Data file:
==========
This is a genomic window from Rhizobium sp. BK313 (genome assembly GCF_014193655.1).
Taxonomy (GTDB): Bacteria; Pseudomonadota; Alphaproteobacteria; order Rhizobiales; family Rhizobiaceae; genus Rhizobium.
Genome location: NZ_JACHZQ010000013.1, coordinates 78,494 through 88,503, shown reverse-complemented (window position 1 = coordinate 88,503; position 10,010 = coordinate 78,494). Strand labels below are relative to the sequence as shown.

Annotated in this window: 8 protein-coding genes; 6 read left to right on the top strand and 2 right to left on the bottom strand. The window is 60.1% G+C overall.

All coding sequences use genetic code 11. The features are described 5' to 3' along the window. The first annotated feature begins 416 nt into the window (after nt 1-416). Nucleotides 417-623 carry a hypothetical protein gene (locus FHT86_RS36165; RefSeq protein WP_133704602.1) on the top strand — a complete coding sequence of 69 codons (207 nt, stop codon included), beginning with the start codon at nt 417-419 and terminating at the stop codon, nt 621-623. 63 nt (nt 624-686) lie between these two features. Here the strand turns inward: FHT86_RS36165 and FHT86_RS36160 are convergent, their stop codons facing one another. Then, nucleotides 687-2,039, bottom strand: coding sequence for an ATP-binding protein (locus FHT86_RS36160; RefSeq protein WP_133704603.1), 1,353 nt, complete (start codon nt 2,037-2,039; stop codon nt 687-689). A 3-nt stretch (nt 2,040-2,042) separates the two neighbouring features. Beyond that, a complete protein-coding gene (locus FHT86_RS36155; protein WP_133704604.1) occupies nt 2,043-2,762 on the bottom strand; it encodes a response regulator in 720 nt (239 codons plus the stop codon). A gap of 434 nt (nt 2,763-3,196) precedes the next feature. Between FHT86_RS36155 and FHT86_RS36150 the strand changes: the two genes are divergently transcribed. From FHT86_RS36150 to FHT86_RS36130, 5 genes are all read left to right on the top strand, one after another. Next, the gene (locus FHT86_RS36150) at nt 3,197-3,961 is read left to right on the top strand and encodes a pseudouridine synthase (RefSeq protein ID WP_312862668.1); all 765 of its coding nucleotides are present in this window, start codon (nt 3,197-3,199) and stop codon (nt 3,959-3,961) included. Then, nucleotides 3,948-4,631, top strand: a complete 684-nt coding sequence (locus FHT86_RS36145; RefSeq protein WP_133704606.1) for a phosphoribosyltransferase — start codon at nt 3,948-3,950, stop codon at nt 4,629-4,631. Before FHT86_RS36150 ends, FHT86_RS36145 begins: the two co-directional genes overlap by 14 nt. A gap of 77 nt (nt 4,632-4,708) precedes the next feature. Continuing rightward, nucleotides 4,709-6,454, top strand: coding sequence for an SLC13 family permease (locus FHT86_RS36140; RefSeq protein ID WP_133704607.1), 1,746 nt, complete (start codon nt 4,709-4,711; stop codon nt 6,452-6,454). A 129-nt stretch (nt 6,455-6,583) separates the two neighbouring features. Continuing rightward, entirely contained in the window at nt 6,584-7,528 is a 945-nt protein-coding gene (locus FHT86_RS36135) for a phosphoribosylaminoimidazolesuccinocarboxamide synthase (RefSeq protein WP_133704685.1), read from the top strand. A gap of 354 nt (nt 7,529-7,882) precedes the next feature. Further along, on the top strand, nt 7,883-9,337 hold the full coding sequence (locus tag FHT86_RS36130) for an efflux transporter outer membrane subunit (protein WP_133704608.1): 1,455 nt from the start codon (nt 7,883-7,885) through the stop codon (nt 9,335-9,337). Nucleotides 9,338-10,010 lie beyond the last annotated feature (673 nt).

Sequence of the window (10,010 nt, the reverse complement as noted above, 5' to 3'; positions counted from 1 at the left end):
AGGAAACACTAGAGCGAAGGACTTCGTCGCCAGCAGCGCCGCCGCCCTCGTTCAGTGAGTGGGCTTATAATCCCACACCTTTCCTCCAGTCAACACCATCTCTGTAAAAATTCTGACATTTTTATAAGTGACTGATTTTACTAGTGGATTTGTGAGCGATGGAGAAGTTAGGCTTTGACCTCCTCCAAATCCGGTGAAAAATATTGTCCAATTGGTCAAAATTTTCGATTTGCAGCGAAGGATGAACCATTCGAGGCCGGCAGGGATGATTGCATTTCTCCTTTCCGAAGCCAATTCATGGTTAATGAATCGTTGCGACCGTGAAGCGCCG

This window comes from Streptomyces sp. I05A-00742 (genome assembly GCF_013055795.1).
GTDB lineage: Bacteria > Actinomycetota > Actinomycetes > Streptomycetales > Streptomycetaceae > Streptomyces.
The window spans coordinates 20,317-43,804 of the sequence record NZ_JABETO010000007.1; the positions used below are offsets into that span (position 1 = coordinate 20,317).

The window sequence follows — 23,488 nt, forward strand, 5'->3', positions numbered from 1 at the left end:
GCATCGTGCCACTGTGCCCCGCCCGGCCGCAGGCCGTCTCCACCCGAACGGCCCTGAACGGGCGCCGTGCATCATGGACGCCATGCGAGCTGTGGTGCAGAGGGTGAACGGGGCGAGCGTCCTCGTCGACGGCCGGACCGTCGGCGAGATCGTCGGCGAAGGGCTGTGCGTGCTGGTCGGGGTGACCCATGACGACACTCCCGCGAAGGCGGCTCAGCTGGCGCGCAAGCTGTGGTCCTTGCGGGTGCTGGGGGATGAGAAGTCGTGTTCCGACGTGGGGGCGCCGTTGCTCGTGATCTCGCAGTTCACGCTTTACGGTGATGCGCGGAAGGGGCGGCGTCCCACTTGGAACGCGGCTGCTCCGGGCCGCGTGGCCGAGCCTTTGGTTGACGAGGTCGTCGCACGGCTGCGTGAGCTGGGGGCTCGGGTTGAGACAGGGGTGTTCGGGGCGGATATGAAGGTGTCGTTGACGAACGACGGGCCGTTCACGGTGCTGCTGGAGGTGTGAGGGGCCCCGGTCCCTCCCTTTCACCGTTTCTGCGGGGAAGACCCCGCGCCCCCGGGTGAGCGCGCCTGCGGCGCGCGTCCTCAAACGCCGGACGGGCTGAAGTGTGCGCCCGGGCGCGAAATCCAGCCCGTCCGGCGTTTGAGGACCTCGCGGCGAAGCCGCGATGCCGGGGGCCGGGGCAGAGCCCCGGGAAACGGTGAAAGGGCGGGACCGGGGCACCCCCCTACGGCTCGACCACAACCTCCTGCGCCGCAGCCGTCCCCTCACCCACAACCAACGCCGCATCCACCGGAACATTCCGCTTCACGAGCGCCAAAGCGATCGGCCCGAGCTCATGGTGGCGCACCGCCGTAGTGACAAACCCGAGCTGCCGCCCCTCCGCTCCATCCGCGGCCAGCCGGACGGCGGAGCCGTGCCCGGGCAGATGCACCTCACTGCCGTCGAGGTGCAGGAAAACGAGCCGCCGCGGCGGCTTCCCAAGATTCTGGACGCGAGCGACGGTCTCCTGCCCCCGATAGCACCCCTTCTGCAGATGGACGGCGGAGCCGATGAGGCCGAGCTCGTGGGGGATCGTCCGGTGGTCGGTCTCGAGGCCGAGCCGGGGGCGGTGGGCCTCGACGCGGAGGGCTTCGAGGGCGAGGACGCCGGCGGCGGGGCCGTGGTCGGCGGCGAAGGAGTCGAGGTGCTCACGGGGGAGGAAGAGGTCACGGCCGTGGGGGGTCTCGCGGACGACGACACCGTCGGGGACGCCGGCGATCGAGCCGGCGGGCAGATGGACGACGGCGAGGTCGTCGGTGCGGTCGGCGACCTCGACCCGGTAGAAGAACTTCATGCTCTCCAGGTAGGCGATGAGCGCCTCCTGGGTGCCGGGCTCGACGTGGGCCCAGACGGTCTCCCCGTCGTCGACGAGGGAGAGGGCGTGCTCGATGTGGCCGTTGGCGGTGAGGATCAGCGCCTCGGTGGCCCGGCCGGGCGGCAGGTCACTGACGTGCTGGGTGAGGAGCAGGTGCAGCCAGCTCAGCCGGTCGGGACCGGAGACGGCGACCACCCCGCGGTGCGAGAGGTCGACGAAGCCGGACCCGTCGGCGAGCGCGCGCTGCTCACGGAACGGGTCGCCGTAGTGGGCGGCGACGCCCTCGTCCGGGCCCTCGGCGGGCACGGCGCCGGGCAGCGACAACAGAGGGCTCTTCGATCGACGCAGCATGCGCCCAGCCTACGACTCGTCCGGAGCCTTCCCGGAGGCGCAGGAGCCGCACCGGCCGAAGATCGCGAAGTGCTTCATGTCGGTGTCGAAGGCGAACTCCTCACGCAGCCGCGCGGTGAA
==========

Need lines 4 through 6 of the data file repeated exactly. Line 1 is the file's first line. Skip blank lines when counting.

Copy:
Annotated in this window: 8 protein-coding genes; 6 read left to right on the top strand and 2 right to left on the bottom strand. The window is 60.1% G+C overall.

All coding sequences use genetic code 11. The features are described 5' to 3' along the window. The first annotated feature begins 416 nt into the window (after nt 1-416). Nucleotides 417-623 carry a hypothetical protein gene (locus FHT86_RS36165; RefSeq protein WP_133704602.1) on the top strand — a complete coding sequence of 69 codons (207 nt, stop codon included), beginning with the start codon at nt 417-419 and terminating at the stop codon, nt 621-623. 63 nt (nt 624-686) lie between these two features. Here the strand turns inward: FHT86_RS36165 and FHT86_RS36160 are convergent, their stop codons facing one another. Then, nucleotides 687-2,039, bottom strand: coding sequence for an ATP-binding protein (locus FHT86_RS36160; RefSeq protein WP_133704603.1), 1,353 nt, complete (start codon nt 2,037-2,039; stop codon nt 687-689). A 3-nt stretch (nt 2,040-2,042) separates the two neighbouring features. Beyond that, a complete protein-coding gene (locus FHT86_RS36155; protein WP_133704604.1) occupies nt 2,043-2,762 on the bottom strand; it encodes a response regulator in 720 nt (239 codons plus the stop codon). A gap of 434 nt (nt 2,763-3,196) precedes the next feature. Between FHT86_RS36155 and FHT86_RS36150 the strand changes: the two genes are divergently transcribed. From FHT86_RS36150 to FHT86_RS36130, 5 genes are all read left to right on the top strand, one after another. Next, the gene (locus FHT86_RS36150) at nt 3,197-3,961 is read left to right on the top strand and encodes a pseudouridine synthase (RefSeq protein ID WP_312862668.1); all 765 of its coding nucleotides are present in this window, start codon (nt 3,197-3,199) and stop codon (nt 3,959-3,961) included. Then, nucleotides 3,948-4,631, top strand: a complete 684-nt coding sequence (locus FHT86_RS36145; RefSeq protein WP_133704606.1) for a phosphoribosyltransferase — start codon at nt 3,948-3,950, stop codon at nt 4,629-4,631. Before FHT86_RS36150 ends, FHT86_RS36145 begins: the two co-directional genes overlap by 14 nt. A gap of 77 nt (nt 4,632-4,708) precedes the next feature. Continuing rightward, nucleotides 4,709-6,454, top strand: coding sequence for an SLC13 family permease (locus FHT86_RS36140; RefSeq protein ID WP_133704607.1), 1,746 nt, complete (start codon nt 4,709-4,711; stop codon nt 6,452-6,454). A 129-nt stretch (nt 6,455-6,583) separates the two neighbouring features. Continuing rightward, entirely contained in the window at nt 6,584-7,528 is a 945-nt protein-coding gene (locus FHT86_RS36135) for a phosphoribosylaminoimidazolesuccinocarboxamide synthase (RefSeq protein WP_133704685.1), read from the top strand. A gap of 354 nt (nt 7,529-7,882) precedes the next feature. Further along, on the top strand, nt 7,883-9,337 hold the full coding sequence (locus tag FHT86_RS36130) for an efflux transporter outer membrane subunit (protein WP_133704608.1): 1,455 nt from the start codon (nt 7,883-7,885) through the stop codon (nt 9,335-9,337). Nucleotides 9,338-10,010 lie beyond the last annotated feature (673 nt).

Sequence of the window (10,010 nt, the reverse complement as noted above, 5' to 3'; positions counted from 1 at the left end):